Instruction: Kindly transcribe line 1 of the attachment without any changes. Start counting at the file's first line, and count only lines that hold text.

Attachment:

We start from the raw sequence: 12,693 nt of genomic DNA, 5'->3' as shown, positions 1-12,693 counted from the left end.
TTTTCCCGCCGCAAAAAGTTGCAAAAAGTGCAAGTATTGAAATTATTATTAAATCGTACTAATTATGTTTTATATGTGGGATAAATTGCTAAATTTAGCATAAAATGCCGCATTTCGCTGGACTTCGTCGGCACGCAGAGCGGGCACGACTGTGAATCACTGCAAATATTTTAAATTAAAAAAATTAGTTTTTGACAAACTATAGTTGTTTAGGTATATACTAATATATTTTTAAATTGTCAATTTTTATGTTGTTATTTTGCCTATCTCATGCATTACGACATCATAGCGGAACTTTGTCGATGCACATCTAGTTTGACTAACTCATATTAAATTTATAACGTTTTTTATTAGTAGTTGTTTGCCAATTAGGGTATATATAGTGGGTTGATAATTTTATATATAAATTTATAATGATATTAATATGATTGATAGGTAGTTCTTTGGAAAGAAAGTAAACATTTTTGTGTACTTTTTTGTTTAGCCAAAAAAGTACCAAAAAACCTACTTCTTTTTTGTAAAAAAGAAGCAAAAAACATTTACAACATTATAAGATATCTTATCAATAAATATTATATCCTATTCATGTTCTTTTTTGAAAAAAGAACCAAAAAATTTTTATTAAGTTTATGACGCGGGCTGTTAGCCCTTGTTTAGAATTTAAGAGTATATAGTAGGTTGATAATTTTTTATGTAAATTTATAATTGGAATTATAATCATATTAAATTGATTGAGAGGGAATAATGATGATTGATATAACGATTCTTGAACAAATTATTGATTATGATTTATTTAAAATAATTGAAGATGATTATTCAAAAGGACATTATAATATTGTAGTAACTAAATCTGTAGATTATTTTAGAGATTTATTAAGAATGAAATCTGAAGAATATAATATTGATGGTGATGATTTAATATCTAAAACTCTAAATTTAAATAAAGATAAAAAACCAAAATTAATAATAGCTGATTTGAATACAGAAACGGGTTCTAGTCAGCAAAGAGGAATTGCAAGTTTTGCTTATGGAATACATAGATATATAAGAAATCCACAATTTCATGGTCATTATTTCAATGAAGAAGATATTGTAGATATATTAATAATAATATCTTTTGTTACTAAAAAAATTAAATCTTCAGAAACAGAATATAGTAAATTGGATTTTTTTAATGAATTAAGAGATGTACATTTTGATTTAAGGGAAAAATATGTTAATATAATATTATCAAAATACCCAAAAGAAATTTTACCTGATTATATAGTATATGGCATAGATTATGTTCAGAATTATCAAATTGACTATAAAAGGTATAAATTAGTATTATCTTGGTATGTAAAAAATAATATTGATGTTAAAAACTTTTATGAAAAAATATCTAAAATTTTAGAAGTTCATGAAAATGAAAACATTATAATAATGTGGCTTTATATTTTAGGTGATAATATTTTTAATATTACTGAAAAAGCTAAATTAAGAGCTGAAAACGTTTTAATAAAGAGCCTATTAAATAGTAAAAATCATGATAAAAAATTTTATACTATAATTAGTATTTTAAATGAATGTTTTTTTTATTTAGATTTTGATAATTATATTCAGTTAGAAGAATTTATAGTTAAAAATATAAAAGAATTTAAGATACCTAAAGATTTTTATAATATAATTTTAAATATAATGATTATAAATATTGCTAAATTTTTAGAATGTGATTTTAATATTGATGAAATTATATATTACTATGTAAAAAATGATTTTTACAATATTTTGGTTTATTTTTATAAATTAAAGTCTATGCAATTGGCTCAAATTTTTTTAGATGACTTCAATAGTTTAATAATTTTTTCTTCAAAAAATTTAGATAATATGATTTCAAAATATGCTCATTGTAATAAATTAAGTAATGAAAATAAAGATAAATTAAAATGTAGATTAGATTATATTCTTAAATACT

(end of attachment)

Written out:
We start from the raw sequence: 12,693 nt of genomic DNA, 5'->3' as shown, positions 1-12,693 counted from the left end.